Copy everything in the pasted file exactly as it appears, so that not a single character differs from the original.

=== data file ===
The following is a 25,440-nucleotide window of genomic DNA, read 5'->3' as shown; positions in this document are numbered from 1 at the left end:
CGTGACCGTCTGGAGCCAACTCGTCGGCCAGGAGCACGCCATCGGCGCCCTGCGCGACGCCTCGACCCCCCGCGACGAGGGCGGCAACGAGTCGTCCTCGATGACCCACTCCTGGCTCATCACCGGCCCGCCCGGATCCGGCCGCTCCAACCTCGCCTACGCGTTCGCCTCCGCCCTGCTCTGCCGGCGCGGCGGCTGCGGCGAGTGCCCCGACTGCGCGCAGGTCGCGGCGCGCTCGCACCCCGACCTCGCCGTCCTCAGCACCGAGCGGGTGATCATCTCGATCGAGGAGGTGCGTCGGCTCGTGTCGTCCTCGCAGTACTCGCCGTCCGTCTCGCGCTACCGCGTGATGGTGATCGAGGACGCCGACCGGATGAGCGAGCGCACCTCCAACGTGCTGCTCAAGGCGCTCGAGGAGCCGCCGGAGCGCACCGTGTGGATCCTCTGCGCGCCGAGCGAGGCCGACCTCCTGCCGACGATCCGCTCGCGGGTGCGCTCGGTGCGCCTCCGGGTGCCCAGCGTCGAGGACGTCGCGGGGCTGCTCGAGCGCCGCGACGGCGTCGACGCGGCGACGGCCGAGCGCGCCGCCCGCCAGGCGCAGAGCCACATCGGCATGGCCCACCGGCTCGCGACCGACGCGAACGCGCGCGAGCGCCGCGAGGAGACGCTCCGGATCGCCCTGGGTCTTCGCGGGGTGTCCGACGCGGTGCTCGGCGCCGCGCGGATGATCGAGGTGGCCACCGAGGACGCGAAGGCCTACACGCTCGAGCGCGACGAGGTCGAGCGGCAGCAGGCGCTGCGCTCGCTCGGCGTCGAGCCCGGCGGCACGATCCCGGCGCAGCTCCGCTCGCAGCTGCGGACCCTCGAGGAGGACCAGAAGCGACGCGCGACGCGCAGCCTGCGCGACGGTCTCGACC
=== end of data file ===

The following is a 25,440-nucleotide window of genomic DNA, read 5'->3' as shown; positions in this document are numbered from 1 at the left end:
CGTGACCGTCTGGAGCCAACTCGTCGGCCAGGAGCACGCCATCGGCGCCCTGCGCGACGCCTCGACCCCCCGCGACGAGGGCGGCAACGAGTCGTCCTCGATGACCCACTCCTGGCTCATCACCGGCCCGCCCGGATCCGGCCGCTCCAACCTCGCCTACGCGTTCGCCTCCGCCCTGCTCTGCCGGCGCGGCGGCTGCGGCGAGTGCCCCGACTGCGCGCAGGTCGCGGCGCGCTCGCACCCCGACCTCGCCGTCCTCAGCACCGAGCGGGTGATCATCTCGATCGAGGAGGTGCGTCGGCTCGTGTCGTCCTCGCAGTACTCGCCGTCCGTCTCGCGCTACCGCGTGATGGTGATCGAGGACGCCGACCGGATGAGCGAGCGCACCTCCAACGTGCTGCTCAAGGCGCTCGAGGAGCCGCCGGAGCGCACCGTGTGGATCCTCTGCGCGCCGAGCGAGGCCGACCTCCTGCCGACGATCCGCTCGCGGGTGCGCTCGGTGCGCCTCCGGGTGCCCAGCGTCGAGGACGTCGCGGGGCTGCTCGAGCGCCGCGACGGCGTCGACGCGGCGACGGCCGAGCGCGCCGCCCGCCAGGCGCAGAGCCACATCGGCATGGCCCACCGGCTCGCGACCGACGCGAACGCGCGCGAGCGCCGCGAGGAGACGCTCCGGATCGCCCTGGGTCTTCGCGGGGTGTCCGACGCGGTGCTCGGCGCCGCGCGGATGATCGAGGTGGCCACCGAGGACGCGAAGGCCTACACGCTCGAGCGCGACGAGGTCGAGCGGCAGCAGGCGCTGCGCTCGCTCGGCGTCGAGCCCGGCGGCACGATCCCGGCGCAGCTCCGCTCGCAGCTGCGGACCCTCGAGGAGGACCAGAAGCGACGCGCGACGCGCAGCCTGCGCGACGGTCTCGACC